They Are Not Here, 2010, black and white digital print, 120 x 180 cm

All this voyeuristic manipulation is but one small sliver of a greater tendency in Yan Xing’s work: the deconstruction and reconstruction of narratives. For 2008’s Dear Letter, the narrative was his own, as he shrunk years of handwritten characters from his actual diary into microscopic size and laser-printed them line-by-line on paper; though easily attributed to prepubescent artistic timidity, the illegibility still serves to tease the viewer as much as, if not more than, They Are Not Here does. In line with his personal and artistic development, the following year’s piece Writing edged closer to bravado and transparency, as he reprinted ambiguously homoerotic letters sent to his father by a former prison-mate on plastic film. Here what shines through is not timidity, but intrepid appropriation, as he dismantled the source material and re-arranged the characters to re-imagine the meaning of the two men’s relationship. In this chapter of his oeuvre, the shadows left on the wall by this new correspondence are marks of Yan’s authorship more compelling than his actual signature below is.

Even more telling his work with the four-artist collective COMPANY, which unveils a conscious struggle with his sexuality. The video piece SEXY (2011), asked the young artists and fellow COMPANY members Chen Zhou, Li Ming, and Li Ran to play the role of voyeur-pornographer, as well. For seven minutes they document Yan Xing scrambling completely naked up the side of a mountain, repeatedly attempting to reach self-attained orgasm. The natural outdoor setting is Yan’s way of destroying the conventional narrative of voyeur as outsider-looking-in, and his failure, a means for destroying the narrative of climax-as-objective, as it leaves the both viewer and actor of this pornography physically disappointed.

In his most recent exhibition, “Realism” at Galerie Urs Meile, Yan Xing assigned a group of actors to loiter around the artist’s vision of Adonis. This took the form of a perfectly sculpted male figure, all white, stunning, and 3.5 meters tall, mirrored on the far wall by a slightly smaller portrait of the backside of the sculpture. The actors were to agree or disagree amongst themselves with selected tenets, underlined by Yan himself and accompanied by inquiries scribbled in the margins, of the ripped pages of a Chinese translation of André Breton’s Surrealist Manifesto (1924). Meanwhile, Yan himself occasionally broke out in song, belting out decades-old lyrics from the Taiwanese songstress Teresa Teng, who used to be considered indecent in Mainland China. The preferred destruction here is that of linear, art-historical narrative. Co-inhabiting the space, valences of literature, sculpture, photography, performance, popular music, politics, Classicism, Socialist Realism, Surrealism, and so on, collide with and nearly undermine one another. The intended effect of this reconstruction is dizzying, but the exhibition is at its most poignant after the performance’s completion. Repeating the previous installations People Will Die (2010) and He Has to Die (2010), Yan left the actors’ clothes in the space, crumpled on the floor along with the other material remains of the opening show. Yet just as with philosopher Arthur Danto’s idea of an end to the narrative of art history, the subject of this history is not over; the artist has merely moved on to another chapter. Each pile of Yan’s dirty laundry represents the tongue-in-cheek of a practice that doesn’t take itself too seriously, and also represents the gauzy partitions between the stages of his Künstlerroman, this autobiographical exposé of an artist’s self-development.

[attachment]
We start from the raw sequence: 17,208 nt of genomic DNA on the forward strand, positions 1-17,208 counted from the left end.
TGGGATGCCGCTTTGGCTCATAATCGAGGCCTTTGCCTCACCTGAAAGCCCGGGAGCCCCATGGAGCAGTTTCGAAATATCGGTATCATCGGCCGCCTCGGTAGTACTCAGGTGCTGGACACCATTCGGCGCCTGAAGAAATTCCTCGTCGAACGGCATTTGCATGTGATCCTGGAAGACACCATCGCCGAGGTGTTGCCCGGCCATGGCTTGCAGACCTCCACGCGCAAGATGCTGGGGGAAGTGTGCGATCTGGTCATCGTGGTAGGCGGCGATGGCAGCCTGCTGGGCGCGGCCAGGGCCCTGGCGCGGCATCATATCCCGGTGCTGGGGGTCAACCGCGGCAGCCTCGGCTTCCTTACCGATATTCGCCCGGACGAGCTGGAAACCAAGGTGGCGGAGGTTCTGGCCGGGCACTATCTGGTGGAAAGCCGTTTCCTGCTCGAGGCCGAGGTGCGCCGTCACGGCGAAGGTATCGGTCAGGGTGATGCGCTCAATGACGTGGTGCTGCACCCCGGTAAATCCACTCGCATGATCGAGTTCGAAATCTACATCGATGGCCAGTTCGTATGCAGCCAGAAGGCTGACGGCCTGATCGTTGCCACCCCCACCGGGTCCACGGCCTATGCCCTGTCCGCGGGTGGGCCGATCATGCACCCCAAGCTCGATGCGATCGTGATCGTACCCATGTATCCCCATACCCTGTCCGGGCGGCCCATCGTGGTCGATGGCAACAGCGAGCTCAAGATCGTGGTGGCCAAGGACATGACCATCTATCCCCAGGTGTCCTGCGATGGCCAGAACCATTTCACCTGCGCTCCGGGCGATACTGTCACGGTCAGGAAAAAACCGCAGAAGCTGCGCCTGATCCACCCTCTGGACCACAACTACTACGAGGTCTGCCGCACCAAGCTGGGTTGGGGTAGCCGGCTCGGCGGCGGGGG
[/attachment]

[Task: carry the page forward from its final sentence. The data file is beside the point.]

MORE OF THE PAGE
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Post in: New Directions | December 29 , 2011 | Tag in: LEAP 11 | TEXT: Einar Engström